Hello, its me again, Daniel… and my story begins where I left off last time looking for new and even “greener” pastures in design.
Living in Manhattan, we often can become detached from nature. Coming originally from upstate New York, and growing up being surrounded by farms and corn fields, I have always tried to incorporate plants and flowers into my spaces. Like many city dwellers, one of my favorite plants is the orchid. I have enjoyed their presence in my life for many years and use them as a center piece in my personal internal NYC garden. A little attention to this lovely plant goes a long way and just may inspire you to develop a green thumb.
Recently the NEW YORK BOTANICAL GARDEN opened its ANNUAL ORCHID SHOW designed by PATRICK BLANC, a revered vertical garden designer. Following my recent experience with the green wall at STUDIO 26 ( see STUDIO 26…HOW GREEN IS YOUR GYM? ), and my love of orchids, I was so excited to check out this show.
OMG... these tapestries are truly awe inspiring. BLANC has been “growing” in popularity and I can see why. The soft organic walls of plant material are a welcome relief from the typical steel, glass and concrete we are accustomed to. As one walks thru what seem like a tropical jungle right here in our own city you could not help but feel the amazing energy given off by the plants and flowers.
I never realized there were so many types of orchids too. Orchids are the largest family of flowering plants and there are more types of them than there are types of mammals! Many have cute nicknames aside from the genera name, one of my favorites being “Dancing Ladies” due to the silhouette the petals have.
Vertical gardens are great inspirations to us as designers going into the 21st century. We are seeing them in architecture more and more, a great example of this being that BLANC’S vertical gardens were incorporated into the architecture at the QUAI BRANLY MUSEUM in PARIS, designed by JEAN NOUVEL and the MARITHE & FRANCOIS GIRBAUD BOUTIQUE here in MANHATTAN.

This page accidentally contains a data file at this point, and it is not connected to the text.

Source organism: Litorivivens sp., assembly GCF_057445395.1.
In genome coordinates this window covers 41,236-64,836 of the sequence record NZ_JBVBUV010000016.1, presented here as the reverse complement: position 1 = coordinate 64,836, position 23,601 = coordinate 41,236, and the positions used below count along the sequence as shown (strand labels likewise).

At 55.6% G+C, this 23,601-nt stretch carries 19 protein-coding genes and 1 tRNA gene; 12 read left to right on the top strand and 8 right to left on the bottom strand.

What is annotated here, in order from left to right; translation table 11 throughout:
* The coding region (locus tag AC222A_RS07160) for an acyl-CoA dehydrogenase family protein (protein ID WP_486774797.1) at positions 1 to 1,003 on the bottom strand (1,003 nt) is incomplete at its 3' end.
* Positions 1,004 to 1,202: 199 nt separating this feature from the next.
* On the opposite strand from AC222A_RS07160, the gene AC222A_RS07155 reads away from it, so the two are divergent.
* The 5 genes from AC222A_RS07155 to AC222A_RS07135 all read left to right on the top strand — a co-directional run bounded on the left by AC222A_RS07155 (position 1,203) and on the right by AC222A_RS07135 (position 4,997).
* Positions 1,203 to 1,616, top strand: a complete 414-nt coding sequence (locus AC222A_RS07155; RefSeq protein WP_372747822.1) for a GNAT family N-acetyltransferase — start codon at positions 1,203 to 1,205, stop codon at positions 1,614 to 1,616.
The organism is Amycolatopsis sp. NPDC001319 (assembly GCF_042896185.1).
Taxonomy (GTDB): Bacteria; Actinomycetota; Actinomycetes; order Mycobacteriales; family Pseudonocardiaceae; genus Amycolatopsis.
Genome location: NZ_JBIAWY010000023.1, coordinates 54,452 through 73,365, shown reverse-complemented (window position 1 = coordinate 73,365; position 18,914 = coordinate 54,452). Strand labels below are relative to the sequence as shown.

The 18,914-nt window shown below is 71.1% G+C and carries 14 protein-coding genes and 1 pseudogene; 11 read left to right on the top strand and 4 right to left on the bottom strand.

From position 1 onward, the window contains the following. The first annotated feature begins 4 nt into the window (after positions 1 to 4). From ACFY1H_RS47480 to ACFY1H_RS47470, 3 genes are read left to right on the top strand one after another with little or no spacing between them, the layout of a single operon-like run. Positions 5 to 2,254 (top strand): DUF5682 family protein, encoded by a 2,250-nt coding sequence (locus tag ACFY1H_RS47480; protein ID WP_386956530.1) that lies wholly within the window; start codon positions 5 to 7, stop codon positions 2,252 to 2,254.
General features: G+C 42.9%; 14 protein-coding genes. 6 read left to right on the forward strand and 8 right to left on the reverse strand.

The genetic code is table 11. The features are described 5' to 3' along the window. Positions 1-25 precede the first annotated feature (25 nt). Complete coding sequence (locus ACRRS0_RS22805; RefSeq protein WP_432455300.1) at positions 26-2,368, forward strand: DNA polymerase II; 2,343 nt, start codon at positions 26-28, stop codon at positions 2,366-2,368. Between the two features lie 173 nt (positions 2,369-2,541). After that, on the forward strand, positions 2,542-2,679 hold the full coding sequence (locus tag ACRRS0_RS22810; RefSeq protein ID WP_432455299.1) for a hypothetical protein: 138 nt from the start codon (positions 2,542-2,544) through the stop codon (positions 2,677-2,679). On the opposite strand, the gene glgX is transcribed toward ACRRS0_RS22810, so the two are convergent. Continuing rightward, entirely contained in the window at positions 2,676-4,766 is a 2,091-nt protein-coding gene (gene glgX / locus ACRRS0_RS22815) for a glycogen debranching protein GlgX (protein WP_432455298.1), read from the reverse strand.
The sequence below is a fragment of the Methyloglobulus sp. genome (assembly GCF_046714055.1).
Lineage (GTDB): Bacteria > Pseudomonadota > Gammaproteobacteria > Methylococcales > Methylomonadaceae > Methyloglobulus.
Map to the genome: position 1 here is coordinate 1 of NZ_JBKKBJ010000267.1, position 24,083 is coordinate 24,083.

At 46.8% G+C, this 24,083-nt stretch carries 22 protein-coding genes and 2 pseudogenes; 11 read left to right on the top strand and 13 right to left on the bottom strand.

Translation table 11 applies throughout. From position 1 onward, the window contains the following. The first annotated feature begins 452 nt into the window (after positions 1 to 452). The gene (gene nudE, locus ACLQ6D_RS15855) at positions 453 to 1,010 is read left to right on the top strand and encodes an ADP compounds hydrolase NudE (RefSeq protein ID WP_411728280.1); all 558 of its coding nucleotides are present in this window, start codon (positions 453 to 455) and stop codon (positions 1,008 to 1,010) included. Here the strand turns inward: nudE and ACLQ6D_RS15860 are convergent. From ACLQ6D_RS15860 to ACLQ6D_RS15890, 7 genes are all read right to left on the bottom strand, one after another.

Green walls aside from looking beautiful help to moderate internal climates, reducing the need for heating and air conditioning. They also aid in the collection of rainwater, mitigate the heat island effect in urban areas (cities are, on the average, hotter due to heat absorption by concrete and asphalt), as well as create habitats for small animals, like butterflies, lady bugs and small birds. These walls are one big step forward in reducing your carbon foot print. Who knows one day we might not be able to tell where Central Park begins and where it ends! The time is at hand for our man made world to strike a balance with the natural one and end the stand off.
I am hoping as interior designers we can take a lead in showing people the importance of plants and flowers in interior spaces. Not just as the final incidental home décor item but as a sustainable integral living element that keeps on giving a breath of fresh air… literally!